Asked to suggest the "single best way to permanently break the cycle of poverty in the United States," 25 percent said, "better education for children," 24 percent said "pay living wages to low-income workers," 11 percent said "a better economy," and 10 percent said "development of leadership skills among low-income people."
"As I reflect on the public response to this survey, I believe that people see societal problems as interrelated, not isolated", said Bishop Howard Hubbard, Chairman of the Catholic Campaign for Human Development (CCHD), the national anti-poverty program of the United States Conference of Catholic Bishops. "We inherently strive as a society to achieve a healthy condition for all. Of course, within CCHD and the Catholic Church, there is always a focus on achieving the common good for the full community. In this context, I also see that respondents are stressing that if all of society is not healthy and vibrant, but lives in a depressed state of poverty, it follows that unhealthy social conditions will increase and multiply. I believe the time has come for all who are not poor to recognize the needs of our nation's poor and support efforts to permanently break the cycle of poverty and build strong and healthy communities that repel crime, terrorism and social injustice," he added.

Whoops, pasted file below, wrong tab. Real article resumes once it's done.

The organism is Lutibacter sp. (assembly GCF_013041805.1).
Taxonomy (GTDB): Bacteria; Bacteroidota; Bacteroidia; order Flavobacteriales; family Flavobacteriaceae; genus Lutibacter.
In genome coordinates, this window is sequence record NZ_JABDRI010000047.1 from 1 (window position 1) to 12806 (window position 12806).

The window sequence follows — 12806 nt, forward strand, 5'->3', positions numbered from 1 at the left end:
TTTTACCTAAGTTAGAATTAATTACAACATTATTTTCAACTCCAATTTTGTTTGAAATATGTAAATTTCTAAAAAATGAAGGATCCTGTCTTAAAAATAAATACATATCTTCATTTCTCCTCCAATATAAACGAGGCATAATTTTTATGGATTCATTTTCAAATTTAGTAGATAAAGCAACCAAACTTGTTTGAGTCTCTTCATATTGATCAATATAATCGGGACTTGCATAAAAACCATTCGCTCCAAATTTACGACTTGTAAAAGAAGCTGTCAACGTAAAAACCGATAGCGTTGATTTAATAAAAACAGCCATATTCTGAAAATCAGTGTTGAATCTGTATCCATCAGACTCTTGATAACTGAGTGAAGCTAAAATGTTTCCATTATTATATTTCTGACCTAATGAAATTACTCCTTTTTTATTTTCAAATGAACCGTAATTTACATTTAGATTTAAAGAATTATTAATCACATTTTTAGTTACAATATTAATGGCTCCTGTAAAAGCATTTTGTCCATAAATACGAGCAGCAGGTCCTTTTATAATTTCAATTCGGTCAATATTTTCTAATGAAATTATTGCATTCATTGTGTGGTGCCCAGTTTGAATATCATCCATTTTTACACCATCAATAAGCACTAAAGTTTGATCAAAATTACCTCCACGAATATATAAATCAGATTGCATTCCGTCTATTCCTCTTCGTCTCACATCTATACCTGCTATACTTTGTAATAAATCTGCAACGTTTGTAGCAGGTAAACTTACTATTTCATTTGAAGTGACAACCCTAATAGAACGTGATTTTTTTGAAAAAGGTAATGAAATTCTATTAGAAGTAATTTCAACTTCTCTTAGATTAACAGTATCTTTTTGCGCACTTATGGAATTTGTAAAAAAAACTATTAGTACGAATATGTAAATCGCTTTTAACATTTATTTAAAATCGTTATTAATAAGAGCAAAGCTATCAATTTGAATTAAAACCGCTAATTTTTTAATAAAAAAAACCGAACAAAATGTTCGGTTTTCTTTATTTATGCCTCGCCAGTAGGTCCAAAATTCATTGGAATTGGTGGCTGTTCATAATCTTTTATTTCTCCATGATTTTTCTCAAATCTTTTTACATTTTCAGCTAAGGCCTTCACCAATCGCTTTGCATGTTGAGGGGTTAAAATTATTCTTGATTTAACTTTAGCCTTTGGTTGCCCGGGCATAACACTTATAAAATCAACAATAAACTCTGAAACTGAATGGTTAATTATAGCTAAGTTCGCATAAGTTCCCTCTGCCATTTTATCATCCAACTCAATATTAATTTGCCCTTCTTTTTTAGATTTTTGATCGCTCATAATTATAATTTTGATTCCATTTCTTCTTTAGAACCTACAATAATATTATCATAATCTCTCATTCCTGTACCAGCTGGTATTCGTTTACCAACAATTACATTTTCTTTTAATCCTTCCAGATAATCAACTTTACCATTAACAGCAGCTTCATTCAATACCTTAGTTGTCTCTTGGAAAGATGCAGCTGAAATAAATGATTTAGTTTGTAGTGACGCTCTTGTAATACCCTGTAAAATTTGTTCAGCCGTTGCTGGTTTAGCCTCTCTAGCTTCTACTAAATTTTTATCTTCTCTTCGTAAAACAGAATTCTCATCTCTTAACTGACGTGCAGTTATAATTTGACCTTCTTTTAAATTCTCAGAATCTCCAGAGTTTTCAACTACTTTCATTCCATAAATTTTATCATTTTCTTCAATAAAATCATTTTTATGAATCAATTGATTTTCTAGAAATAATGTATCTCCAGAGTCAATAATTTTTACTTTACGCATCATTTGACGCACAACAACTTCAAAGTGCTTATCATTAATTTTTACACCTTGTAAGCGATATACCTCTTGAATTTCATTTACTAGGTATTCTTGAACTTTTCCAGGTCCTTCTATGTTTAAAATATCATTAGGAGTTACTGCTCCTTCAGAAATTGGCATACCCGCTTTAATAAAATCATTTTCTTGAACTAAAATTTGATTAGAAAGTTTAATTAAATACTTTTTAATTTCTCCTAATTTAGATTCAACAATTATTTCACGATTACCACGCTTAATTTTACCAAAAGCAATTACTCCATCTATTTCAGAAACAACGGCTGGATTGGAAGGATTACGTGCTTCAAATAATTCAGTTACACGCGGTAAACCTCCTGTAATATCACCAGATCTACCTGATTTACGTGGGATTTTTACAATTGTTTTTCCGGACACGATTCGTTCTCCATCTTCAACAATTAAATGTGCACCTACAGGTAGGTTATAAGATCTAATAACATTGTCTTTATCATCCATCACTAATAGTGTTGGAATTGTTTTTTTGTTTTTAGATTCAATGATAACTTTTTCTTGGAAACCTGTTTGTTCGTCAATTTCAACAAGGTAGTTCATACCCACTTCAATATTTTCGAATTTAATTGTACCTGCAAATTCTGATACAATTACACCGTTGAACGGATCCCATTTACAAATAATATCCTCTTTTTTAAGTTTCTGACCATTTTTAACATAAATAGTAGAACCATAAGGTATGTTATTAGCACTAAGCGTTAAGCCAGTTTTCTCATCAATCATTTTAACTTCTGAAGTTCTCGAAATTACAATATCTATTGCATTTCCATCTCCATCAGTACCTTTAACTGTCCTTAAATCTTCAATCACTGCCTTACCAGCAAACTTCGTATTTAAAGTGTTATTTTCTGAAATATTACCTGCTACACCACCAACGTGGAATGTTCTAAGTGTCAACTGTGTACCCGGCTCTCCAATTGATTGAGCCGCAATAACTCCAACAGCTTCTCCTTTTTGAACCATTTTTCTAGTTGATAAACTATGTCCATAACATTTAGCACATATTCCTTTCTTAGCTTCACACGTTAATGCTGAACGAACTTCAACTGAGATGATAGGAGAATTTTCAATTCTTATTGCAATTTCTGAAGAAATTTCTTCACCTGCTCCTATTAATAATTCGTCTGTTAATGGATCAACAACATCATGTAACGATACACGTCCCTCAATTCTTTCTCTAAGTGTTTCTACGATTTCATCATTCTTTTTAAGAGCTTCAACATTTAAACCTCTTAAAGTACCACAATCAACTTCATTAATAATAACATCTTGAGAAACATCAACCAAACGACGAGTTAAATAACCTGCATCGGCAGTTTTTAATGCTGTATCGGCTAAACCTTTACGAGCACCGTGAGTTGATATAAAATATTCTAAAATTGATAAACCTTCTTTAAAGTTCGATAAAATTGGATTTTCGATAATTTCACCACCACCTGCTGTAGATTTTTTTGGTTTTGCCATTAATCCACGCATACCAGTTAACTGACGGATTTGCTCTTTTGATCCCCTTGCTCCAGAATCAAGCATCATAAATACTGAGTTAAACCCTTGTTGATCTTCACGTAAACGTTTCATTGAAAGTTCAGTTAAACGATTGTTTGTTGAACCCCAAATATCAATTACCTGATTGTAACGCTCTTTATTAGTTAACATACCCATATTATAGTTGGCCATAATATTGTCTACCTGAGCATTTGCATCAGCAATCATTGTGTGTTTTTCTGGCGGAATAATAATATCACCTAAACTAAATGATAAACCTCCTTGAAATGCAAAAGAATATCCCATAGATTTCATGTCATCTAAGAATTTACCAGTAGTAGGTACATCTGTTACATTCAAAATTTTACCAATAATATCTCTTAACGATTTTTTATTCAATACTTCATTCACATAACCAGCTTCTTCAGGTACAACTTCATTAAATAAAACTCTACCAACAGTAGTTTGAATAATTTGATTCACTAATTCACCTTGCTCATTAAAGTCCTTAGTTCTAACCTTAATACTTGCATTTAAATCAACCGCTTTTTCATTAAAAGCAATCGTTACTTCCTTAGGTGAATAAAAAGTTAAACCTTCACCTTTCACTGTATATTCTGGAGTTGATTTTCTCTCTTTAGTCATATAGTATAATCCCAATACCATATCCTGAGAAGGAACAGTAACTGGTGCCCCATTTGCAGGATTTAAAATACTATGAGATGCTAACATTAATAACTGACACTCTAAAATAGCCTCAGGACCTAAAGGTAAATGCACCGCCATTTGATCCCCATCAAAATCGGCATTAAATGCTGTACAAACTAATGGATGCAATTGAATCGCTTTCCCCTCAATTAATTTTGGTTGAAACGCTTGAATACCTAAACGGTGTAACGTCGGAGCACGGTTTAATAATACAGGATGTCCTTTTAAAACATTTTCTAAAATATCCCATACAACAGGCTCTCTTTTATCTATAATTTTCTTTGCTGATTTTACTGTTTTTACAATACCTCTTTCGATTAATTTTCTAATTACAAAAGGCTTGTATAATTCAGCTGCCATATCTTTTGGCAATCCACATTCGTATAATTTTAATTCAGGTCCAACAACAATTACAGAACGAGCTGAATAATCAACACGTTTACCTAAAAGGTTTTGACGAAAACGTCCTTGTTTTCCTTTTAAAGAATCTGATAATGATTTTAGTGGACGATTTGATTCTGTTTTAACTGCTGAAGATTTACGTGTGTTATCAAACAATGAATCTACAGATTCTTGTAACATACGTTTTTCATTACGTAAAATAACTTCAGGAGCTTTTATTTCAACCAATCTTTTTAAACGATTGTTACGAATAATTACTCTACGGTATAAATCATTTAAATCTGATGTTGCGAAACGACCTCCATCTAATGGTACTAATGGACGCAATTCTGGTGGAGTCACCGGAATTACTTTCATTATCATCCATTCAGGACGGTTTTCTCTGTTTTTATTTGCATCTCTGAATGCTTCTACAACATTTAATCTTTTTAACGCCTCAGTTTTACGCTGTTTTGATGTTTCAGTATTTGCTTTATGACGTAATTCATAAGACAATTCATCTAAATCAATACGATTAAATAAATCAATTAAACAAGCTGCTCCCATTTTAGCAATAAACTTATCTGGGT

The 2007 Poverty Pulse, conducted Dec. 7-11, 2006, with 1,027 total respondents, is the 7th consecutive "wave" or survey undertaken by the Catholic Campaign for Human Development, the domestic anti-poverty program of the United States Conference of Catholic Bishops.
The Poverty Pulse involved a random sample of respondents surveyed through Harris Interactive Service Bureau (HISB), a separate operating unit of Harris Interactive. The margin of error for the survey is +/- 3 percentage points. Market Research Bureau LLC, which designed the survey questionnaire in conjunction with CCHD, analyzed the findings and prepared a comprehensive report on the data. Like the Wave VI survey (released in January 2006), the latest Poverty Pulse used an online methodology for data collection. Prior to 2005, the Poverty Pulse relied on a telephone methodology.
Founded in 1970, CCHD is one of the nation's largest private funders of self-help programs initiated and led by poor people. Committed to the permanent elimination of poverty and injustice in the United States, CCHD supports projects nationwide that know no racial or religious boundaries – projects that help create jobs, improve neighborhoods and allow people to find a way out of poverty. The funds CCHD distributes come from individual Catholics who contribute to an annual, nationwide church collection, usually in the fall. Over the years, CCHD has provided $280 million in grants to more than 7,000 projects.